The long march to a takeover deal might be nearly over, if the punters betting on Marconi shares yesterday are right. The telecoms equipment company, whose network products were snubbed by BT in favour of overseas rivals, could be about to agree a bid from the Chinese firm Huawei, it was said.
The pair admitted talks at the start of last month, but said then they were at a very early stage. Marconi says it has enough pre-ordered work from BT and others to justify its independence for another couple of years, but the "for sale" sign has been up for a long time now, and investors think a conclusion is within reach. The keenest speculators thought there might even be news within the next few days.
The company stayed silent yesterday as its shares rose 19p to 299.5p, outpacing a market that bubbled with quiet confidence. The FTSE 100 was up 27.9 points at 5,413.6, despite the heavyweight oil companies shedding value. Oil and gasoline prices fell yesterday as Hurricane Rita weakened and altered course, threatening less damage to the Texas oil industry. Shares in BP, the UK's largest company, were 6p lower at 662p, and Royal Dutch Shell, the second largest, fell 19p to 1,914p.
The index was buoyed, however, by gains for the pharmaceuticals giants, including a big jump that took GlaxoSmithKline to its best level for more than three years. The top-rated team of analysts at Lehman Brothers is highlighting GSK, saying it boasts one of the most valuable pipelines of near-to-launch drugs. The stock was additionally in demand because chartists - investors who seek to divine future movements from the shape of a share price graph - spotted that it had broken through a key "resistance level". Twice before it has stalled at 1,390p per share (in October 2002 and November 2003), but shot through that to close up 38p at 1,417p. Investors are gaining in confidence that years of underperformance by the drug sector might be at an end, as the giant companies' strong cash flows give them scope to make acquisitions and research investments to generate growth - and still have plenty left to hand back to shareholders. AstraZeneca was up 25p to 2,622p, and Shire Pharmaceuticals, which has attracted positive comment on its next generation of hyperactivity drugs, was 14p better at 693p.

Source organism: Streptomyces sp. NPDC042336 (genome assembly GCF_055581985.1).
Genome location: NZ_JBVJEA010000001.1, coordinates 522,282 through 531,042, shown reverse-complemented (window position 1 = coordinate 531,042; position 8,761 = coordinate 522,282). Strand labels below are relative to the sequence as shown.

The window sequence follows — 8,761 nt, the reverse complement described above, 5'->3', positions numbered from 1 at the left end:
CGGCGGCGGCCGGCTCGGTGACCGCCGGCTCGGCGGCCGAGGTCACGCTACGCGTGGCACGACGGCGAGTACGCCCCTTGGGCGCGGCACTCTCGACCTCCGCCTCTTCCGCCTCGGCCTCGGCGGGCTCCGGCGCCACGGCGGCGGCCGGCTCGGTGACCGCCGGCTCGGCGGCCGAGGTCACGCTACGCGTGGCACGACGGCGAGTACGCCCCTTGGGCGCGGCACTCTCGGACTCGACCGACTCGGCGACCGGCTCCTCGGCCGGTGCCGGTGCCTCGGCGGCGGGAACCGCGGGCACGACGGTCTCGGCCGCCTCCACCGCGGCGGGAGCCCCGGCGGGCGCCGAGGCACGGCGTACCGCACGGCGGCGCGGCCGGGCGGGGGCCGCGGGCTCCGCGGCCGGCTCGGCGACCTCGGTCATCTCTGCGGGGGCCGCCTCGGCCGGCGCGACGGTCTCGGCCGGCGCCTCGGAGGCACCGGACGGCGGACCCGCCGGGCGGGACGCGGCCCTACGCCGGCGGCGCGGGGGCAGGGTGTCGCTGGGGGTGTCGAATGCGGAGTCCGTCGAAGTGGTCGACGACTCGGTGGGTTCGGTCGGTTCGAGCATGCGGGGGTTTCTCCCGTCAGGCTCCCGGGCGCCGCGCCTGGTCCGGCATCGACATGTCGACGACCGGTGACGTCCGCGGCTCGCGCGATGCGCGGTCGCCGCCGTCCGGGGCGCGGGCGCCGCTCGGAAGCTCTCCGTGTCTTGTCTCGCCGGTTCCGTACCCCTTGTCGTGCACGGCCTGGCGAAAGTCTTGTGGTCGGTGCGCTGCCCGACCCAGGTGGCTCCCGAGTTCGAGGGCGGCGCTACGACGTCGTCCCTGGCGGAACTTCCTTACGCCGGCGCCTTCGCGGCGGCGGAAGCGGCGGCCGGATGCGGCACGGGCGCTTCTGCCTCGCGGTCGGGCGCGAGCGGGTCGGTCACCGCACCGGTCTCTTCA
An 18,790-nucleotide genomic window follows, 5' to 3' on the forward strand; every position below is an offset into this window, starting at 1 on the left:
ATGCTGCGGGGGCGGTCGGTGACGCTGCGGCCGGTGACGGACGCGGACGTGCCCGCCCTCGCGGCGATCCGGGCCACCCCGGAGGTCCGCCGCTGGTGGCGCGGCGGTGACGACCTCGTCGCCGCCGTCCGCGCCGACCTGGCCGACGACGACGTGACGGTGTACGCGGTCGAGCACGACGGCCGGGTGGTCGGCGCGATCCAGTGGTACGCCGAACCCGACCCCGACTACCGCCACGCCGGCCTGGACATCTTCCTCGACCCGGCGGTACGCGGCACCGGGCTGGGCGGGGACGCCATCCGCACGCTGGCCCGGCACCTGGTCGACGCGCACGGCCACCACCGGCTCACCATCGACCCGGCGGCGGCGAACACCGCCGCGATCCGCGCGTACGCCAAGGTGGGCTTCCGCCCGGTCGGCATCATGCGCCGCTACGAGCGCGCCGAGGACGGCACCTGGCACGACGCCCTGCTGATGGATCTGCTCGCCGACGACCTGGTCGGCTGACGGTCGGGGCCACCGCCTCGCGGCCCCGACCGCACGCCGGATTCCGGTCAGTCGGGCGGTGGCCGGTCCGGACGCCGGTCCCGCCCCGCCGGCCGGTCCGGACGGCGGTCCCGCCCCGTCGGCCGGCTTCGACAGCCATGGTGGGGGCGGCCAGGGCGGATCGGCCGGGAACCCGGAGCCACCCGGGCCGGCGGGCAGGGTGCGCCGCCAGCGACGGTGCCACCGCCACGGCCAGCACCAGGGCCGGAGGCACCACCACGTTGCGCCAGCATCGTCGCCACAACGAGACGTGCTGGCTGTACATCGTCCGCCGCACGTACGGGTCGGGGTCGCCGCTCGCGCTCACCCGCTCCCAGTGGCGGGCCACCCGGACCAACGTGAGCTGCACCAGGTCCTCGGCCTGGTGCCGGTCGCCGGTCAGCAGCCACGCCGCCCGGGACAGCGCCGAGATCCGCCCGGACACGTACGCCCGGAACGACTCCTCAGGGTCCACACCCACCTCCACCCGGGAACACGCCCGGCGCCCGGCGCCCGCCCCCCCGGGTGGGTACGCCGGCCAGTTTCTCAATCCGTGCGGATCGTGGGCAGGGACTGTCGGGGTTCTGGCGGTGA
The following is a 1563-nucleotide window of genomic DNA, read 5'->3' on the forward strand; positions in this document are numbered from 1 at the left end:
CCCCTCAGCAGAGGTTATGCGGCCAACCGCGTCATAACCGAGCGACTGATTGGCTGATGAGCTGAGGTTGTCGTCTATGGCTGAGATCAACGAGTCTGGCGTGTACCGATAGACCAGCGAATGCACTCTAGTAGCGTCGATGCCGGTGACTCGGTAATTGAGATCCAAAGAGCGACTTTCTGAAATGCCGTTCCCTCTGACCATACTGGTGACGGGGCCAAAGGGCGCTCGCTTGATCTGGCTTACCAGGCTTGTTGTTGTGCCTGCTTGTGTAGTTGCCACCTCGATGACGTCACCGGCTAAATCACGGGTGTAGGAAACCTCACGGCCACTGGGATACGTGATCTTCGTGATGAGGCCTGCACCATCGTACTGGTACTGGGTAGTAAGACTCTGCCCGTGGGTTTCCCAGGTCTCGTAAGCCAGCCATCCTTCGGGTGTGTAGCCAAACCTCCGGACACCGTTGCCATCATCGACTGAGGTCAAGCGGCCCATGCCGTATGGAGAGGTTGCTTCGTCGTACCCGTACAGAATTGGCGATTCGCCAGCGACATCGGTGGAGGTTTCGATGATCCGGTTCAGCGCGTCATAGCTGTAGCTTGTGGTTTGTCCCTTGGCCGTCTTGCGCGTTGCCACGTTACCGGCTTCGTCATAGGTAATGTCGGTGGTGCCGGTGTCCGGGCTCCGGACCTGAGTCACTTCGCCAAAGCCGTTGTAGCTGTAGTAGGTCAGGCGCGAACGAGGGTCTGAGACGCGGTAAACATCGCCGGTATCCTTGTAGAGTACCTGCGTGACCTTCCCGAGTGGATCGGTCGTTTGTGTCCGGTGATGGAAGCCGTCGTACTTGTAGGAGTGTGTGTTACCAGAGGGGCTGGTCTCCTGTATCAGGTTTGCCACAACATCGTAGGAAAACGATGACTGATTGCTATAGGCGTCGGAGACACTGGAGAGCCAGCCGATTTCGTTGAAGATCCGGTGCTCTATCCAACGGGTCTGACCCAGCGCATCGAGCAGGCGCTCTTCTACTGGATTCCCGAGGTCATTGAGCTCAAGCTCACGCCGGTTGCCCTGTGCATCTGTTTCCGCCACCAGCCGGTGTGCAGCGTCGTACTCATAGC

Unlucky PartyGaming was the worst performer in the FTSE 100 for the second session in a row. It has lost 13 per cent of its value this week and, down 5.5p to 94.5p yesterday, sits 19 per cent below its June float price. This reflects concern that the growth of internet poker is waning, leaving PartyGaming exposed as the lastminute.com of this year's investment fad. The gloom was reflected in news from the spread betting firm Cantor Index that it has cut its projected issue price for 888.com, a PartyGaming rival due to float next week. Cantor has the price at 164p-170p, near the bottom of the official range of 162p to 212p. Meanwhile, Empire Online, the websites group which ferries customers to online gaming sites, said Noam Lanir, its founder and chief executive, bought 200,000 shares signalling, it said, his belief that the market is underestimating the online poker phenomenon. Empire shares slipped 7p to 186p, and wags pointed out that Mr Lanir had invested barely £400,000, less than the interest he will have earned on the £50m he took out of the business on flotation in June.
GCap Media, owner of Classic FM and Capital FM, was down 9p to 271.75p. The respected media pundit, Raymond Snoddy, highlighted grumbling among the stations' advertisers about the ousting of David Mansfield as chief executive this week. Mr Mansfield, whose expertise is on the commercial and advertising side of the business, lost a power struggle with Ralph Bernard, the executive chairman.
The share-tipping magazine Investors Chronicle recommended a new portfolio of penny stocks, and sent every single one soaring. Arc Risk Management did best, up 0.13p to 1p after the IC said the company's up-to-the-minute security advice service is being more widely distributed. The other AIM-listed shares in the portfolio were: Playgolf, which runs golf courses, up 1.5p to 18p; Alkane Energy, a methane gas specialist, up 2.25p to 38.25p; RC Group, a maker of fingerprint-activated entryphones, up 1.5p to 38p; and Vane Minerals, which is looking for silver in Mexico, up 0.5p to 14.25p.
Five new companies joined AIM, including the delayed arrival of Getech, a company which draws magnetic maps for oil explorers, the latest spin-out from IP2IPO (unchanged at 522.5p). Getech directors agreed to sell fewer shares than planned to help the flotation along, and the stock jumped from its issue price of 39p to 43.5p.Reuse content